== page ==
Since then, his mum’s stopped driving the car by herself and his dad’s been saving up for plane tickets—there’s a thick roll of cash in the drawer beside the bed. Every Saturday Alejandro quietly adds the hundred pesos he gets from helping out in the shop, ever since that night his dad broke four toes kicking grandma’s old chest of drawers and then sobbed all the way to the hospital.

When Lydia finally turns away from the view, she shows him her photo, happy with it. You must love it here. I wish we had a mountain on our doorstop where we could go walking every day.

Alejandro does not say that his family would never dream of letting her go walking in the hills around San Ignacio. But she does not seem to need a reply. He looks at her fingers as they lock her phone and slide it into a pocket, and imagines what it would be like to lie next to her. To have her tuck one leg over his hip or lean into the too-warm press of his back. He can practically feel the shape of her as he gathers up her limbs, the salt on her skin, the terrifying softness of her pale neck. Her bones like bleached coral.

As they take off their shoes in the hallway, Alejandro can hear his dad talking to Javi in the living room.

I’m trying to get us asylum status, Beto murmurs, snapping open another beer. Canada. I want the kids out of here.

Javi exhales slowly. Sure, sure. Makes sense. So, has it been, erm, bad here, lately I mean?

Beto takes a moment to reply.

Twelve in Celaya, just last week. One thirteen-year-old.

Fer sits cross-legged on the floor, getting the cat all worked up with a pair of headphones. She is humming the theme tune to Frozen II.

Right, right. Yeesh. And, ah, how’s the business going?

Honestly? They’re bleeding us dry. Every month. No choice but to get out, really.

Javi is evidently at a loss for anything useful to say.

It’ll be hard though, leaving Gloria, for obvious reasons, Beto goes on.

Lydia goes in to distribute the beers and cigarettes and prompts them to let her in on the conversation.

Canada? she asks tentatively.

My, ah, my uncle’s planning a trip, Javi explains.

Beto nods. Vancouver.

Oh, I love Vancouver. But you should go in March when all the blossoms are out. And the Vietnamese food is amazing, oh, what’s it called, there’s this place on the waterfront where I had the best banh mi—. Lydia stops herself abruptly and looks down at the beer in her lap. Javi smiles wanly and translates.

Vietnamese, Beto murmurs, bewildered.

Listening quietly from the hallway still, Alejandro has an acrid taste in his mouth, of something that’s not supposed to burn, like plastic, or metal.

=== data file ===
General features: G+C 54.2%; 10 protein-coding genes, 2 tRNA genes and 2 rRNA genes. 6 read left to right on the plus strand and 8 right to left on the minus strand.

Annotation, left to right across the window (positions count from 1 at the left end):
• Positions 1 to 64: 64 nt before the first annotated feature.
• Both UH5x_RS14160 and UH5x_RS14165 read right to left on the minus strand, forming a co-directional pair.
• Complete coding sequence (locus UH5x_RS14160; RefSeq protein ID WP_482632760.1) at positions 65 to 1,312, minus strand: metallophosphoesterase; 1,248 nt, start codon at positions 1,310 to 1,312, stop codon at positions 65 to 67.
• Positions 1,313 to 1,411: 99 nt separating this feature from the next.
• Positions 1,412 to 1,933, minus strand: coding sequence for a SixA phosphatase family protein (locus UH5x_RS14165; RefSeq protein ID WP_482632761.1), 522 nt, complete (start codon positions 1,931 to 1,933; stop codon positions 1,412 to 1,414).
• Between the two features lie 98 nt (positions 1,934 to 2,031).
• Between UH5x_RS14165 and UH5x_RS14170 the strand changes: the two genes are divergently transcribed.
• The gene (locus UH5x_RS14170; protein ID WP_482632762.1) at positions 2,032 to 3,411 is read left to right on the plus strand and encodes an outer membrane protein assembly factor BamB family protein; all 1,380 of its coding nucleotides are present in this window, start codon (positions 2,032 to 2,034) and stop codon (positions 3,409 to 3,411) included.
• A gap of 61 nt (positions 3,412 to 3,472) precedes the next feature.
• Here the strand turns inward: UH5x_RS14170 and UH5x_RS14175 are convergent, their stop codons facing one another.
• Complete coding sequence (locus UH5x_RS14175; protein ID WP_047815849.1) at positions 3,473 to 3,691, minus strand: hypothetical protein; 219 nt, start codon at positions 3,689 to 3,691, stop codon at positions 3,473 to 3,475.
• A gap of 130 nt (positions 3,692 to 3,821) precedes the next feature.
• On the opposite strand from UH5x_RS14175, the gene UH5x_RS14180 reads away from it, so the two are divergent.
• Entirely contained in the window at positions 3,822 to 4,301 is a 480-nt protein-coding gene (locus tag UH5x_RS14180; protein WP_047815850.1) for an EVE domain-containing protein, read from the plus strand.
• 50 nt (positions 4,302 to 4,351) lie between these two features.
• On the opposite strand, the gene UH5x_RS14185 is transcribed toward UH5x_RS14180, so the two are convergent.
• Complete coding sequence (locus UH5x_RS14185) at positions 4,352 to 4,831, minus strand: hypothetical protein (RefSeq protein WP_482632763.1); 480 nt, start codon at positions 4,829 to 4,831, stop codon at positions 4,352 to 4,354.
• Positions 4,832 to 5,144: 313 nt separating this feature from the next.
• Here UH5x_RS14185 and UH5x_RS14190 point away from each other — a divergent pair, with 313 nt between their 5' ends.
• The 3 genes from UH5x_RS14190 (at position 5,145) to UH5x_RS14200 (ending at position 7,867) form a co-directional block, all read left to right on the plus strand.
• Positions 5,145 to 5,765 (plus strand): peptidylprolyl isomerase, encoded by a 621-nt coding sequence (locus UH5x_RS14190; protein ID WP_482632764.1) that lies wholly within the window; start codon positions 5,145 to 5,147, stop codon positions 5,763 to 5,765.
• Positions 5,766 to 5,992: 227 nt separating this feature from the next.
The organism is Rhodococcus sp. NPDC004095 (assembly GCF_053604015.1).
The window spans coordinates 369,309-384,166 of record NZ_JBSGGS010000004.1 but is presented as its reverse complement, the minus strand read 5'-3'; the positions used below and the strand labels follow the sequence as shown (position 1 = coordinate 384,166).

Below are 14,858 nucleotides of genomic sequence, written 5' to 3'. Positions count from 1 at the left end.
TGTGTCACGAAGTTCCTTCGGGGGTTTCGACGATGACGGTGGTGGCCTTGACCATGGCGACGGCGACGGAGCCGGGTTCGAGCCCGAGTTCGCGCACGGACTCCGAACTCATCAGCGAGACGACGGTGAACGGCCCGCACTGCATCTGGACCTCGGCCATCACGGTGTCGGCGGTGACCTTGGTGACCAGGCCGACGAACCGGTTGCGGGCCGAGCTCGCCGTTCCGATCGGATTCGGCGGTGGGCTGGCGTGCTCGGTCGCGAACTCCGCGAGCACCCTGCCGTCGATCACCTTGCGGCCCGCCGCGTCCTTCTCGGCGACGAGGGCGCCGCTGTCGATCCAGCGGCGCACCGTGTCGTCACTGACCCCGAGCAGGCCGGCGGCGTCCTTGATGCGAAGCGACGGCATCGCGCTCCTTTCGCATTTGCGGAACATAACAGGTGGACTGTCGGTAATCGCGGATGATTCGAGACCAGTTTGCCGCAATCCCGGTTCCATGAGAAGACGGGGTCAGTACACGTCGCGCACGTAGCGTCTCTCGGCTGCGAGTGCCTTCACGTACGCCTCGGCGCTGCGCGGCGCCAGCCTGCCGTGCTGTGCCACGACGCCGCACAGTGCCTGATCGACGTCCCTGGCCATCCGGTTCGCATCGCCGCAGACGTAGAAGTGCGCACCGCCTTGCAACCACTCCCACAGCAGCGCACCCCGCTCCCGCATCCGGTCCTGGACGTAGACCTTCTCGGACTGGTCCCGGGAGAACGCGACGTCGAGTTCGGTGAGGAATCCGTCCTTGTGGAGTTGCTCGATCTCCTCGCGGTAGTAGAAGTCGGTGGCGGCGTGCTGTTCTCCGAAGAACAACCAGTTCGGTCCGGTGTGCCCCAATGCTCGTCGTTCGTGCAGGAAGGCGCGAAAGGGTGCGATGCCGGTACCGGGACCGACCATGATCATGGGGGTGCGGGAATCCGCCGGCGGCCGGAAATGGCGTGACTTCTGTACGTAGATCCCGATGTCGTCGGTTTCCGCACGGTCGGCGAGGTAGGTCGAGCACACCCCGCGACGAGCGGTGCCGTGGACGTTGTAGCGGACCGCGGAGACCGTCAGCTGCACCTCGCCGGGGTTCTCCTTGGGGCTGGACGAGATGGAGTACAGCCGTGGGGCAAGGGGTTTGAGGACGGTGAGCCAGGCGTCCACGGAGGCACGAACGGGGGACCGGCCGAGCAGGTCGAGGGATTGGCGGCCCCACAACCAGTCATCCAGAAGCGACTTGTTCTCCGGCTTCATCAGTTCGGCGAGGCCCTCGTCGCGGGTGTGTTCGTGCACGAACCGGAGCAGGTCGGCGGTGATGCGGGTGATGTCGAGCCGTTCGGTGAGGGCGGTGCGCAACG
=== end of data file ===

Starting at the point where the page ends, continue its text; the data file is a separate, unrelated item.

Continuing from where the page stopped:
When it’s time for them to leave, Beto offers to give them a lift to the bus station.

Shouldn’t we call a taxi, Lydia suggests, glancing at the number of empty cans on the table, but Beto insists, and the whole family piles into the car with their luggage. They sail around corners in the dark, Beto navigating unmarked speedbumps with barely a glance at the road. Lydia’s fingers are wrapped around the ceiling handle, her body pressed up against the door. Her fear is a clammy, invertebrate thing you can see right through. In the passenger seat, Fer is kneeling, seatbelt-less, on her mother’s lap, reaching around the headrest so she can teach Javi an elaborate clapping game. Alejandro winds down his window at a traffic light, where a yellow sign outside a roadside joint reads: RICA PECHUGA, PIERNA CON MUSLO. He thinks about little Fer with her papaya silk skin, and about his mother, all spindly-legged and warm barrel-bellied, whose happiness is a delicate thing these days, eyelid thin. Mainly he thinks about Lupita, who was taller than him and taught him to roll tortillas into long cigarettes between her palms. How it was three days before they found her body. He swallows, blinking fast, casting around for something to hold onto.

They merge onto a six-lane highway, but it’s not long before they are forced to slow again. When a siren starts to wail in the distance, Alejandro feels an immense, savage energy in his chest, like that time Fer wandered off while he was trying on a hoodie in the market. Before he found her chewing on a mango behind an elderly couple’s fruit stand, there were fifteen frantic minutes when he felt as if he might blow open or turn inside out.

The car has slowed almost to a standstill, and there are multiple sirens now.

What’ll it be this time? A roadblock or another dead body?

Alejandro, his dad rebukes him.

There’s a roaring in his ears. They crawl past four police cars, blue lights screaming. Ragged holes in a windshield. Figures crouching in white suits. A sheet laid out. His mother is staring straight ahead, her arms wrapped around Fernanda as though wishing she could fold the child right into her body.

Told you, Alejandro says, his voice uncannily loud inside his skull. Otro muertito. El pan de cada día, verdad?

Alright, man. Javi claps Alejandro’s leg in the tight space of the back seat.

Why did you even bring her here? Why did you come?

Alejandro, ya. His father’s voice is louder this time, his face shifting painfully in the blinking red hazard lights. Alejandro pulls himself forward, leaning between the front seats.

I said not now hijo
What’s he saying, Javi?
Nothing don’t worry
YOU said, when they found her
But the police, what are
It’s fine
You said we’d leave SO WHAT THE FUCK
Why is he shouting?
Alejandro, please
You said
It’s nothing